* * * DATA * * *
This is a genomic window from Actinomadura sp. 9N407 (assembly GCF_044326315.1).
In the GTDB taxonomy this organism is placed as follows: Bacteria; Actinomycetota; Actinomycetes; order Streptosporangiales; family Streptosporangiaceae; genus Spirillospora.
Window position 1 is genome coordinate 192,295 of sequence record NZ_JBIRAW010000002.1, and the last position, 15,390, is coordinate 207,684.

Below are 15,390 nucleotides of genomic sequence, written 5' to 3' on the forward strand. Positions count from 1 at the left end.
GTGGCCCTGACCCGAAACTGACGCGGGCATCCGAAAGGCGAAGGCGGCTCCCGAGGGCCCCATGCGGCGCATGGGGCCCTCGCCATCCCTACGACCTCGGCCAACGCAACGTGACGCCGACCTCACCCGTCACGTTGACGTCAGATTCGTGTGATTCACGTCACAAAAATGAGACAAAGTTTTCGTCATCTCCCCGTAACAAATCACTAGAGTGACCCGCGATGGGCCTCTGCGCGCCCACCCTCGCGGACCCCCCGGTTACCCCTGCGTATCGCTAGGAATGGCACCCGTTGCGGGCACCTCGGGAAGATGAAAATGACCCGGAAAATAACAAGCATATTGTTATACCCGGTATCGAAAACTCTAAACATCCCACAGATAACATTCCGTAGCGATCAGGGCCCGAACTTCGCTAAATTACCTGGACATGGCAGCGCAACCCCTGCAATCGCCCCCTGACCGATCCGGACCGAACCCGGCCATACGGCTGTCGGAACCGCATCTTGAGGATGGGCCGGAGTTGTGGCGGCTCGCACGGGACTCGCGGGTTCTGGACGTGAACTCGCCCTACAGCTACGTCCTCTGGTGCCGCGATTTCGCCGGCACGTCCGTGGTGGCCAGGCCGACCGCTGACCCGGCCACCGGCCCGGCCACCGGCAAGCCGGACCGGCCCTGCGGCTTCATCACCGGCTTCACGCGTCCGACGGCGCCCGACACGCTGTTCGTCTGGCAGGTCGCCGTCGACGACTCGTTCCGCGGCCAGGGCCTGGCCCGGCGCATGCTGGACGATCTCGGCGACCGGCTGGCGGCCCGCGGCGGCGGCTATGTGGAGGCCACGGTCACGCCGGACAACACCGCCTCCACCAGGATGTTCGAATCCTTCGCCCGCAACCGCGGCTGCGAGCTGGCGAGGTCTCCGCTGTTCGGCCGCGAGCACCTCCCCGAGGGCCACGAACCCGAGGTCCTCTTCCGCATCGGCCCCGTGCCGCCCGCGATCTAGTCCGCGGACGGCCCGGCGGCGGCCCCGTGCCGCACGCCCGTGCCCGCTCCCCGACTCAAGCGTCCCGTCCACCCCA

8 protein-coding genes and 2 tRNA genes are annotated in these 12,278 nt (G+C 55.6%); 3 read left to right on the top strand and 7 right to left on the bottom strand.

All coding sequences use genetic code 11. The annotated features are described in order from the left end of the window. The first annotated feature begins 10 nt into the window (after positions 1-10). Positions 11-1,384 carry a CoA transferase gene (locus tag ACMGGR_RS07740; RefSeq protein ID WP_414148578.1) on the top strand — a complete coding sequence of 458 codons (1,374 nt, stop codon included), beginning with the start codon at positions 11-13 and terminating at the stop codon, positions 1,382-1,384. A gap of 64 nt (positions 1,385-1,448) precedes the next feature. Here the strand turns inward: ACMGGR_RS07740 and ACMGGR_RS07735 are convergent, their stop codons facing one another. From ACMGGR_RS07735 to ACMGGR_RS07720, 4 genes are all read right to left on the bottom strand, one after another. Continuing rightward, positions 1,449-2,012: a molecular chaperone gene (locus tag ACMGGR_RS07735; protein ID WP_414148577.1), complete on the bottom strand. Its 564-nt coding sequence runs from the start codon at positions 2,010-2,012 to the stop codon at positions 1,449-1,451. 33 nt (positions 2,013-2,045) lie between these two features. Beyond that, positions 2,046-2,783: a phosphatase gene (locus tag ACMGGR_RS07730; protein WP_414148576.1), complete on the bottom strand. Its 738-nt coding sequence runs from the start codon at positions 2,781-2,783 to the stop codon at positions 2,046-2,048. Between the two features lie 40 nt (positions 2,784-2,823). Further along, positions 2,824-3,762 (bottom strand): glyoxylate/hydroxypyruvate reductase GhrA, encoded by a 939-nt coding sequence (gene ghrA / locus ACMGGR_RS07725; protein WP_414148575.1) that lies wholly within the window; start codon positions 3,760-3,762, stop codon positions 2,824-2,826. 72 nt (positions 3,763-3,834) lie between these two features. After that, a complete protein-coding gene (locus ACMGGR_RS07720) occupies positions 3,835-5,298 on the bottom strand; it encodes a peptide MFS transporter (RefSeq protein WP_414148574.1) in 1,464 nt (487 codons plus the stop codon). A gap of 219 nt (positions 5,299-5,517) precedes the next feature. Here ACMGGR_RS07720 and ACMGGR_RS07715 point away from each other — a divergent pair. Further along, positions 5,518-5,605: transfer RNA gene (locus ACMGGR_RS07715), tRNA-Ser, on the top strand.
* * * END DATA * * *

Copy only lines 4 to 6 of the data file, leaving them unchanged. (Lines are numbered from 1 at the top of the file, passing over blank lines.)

Below are 15,390 nucleotides of genomic sequence, written 5' to 3' on the forward strand. Positions count from 1 at the left end.
GTGGCCCTGACCCGAAACTGACGCGGGCATCCGAAAGGCGAAGGCGGCTCCCGAGGGCCCCATGCGGCGCATGGGGCCCTCGCCATCCCTACGACCTCGGCCAACGCAACGTGACGCCGACCTCACCCGTCACGTTGACGTCAGATTCGTGTGATTCACGTCACAAAAATGAGACAAAGTTTTCGTCATCTCCCCGTAACAAATCACTAGAGTGACCCGCGATGGGCCTCTGCGCGCCCACCCTCGCGGACCCCCCGGTTACCCCTGCGTATCGCTAGGAATGGCACCCGTTGCGGGCACCTCGGGAAGATGAAAATGACCCGGAAAATAACAAGCATATTGTTATACCCGGTATCGAAAACTCTAAACATCCCACAGATAACATTCCGTAGCGATCAGGGCCCGAACTTCGCTAAATTACCTGGACATGGCAGCGCAACCCCTGCAATCGCCCCCTGACCGATCCGGACCGAACCCGGCCATACGGCTGTCGGAACCGCATCTTGAGGATGGGCCGGAGTTGTGGCGGCTCGCACGGGACTCGCGGGTTCTGGACGTGAACTCGCCCTACAGCTACGTCCTCTGGTGCCGCGATTTCGCCGGCACGTCCGTGGTGGCCAGGCCGACCGCTGACCCGGCCACCGGCCCGGCCACCGGCAAGCCGGACCGGCCCTGCGGCTTCATCACCGGCTTCACGCGTCCGACGGCGCCCGACACGCTGTTCGTCTGGCAGGTCGCCGTCGACGACTCGTTCCGCGGCCAGGGCCTGGCCCGGCGCATGCTGGACGATCTCGGCGACCGGCTGGCGGCCCGCGGCGGCGGCTATGTGGAGGCCACGGTCACGCCGGACAACACCGCCTCCACCAGGATGTTCGAATCCTTCGCCCGCAACCGCGGCTGCGAGCTGGCGAGGTCTCCGCTGTTCGGCCGCGAGCACCTCCCCGAGGGCCACGAACCCGAGGTCCTCTTCCGCATCGGCCCCGTGCCGCCCGCGATCTAGTCCGCGGACGGCCCGGCGGCGGCCCCGTGCCGCACGCCCGTGCCCGCTCCCCGACTCAAGCGTCCCGTCCACCCCA

8 protein-coding genes and 2 tRNA genes are annotated in these 12,278 nt (G+C 55.6%); 3 read left to right on the top strand and 7 right to left on the bottom strand.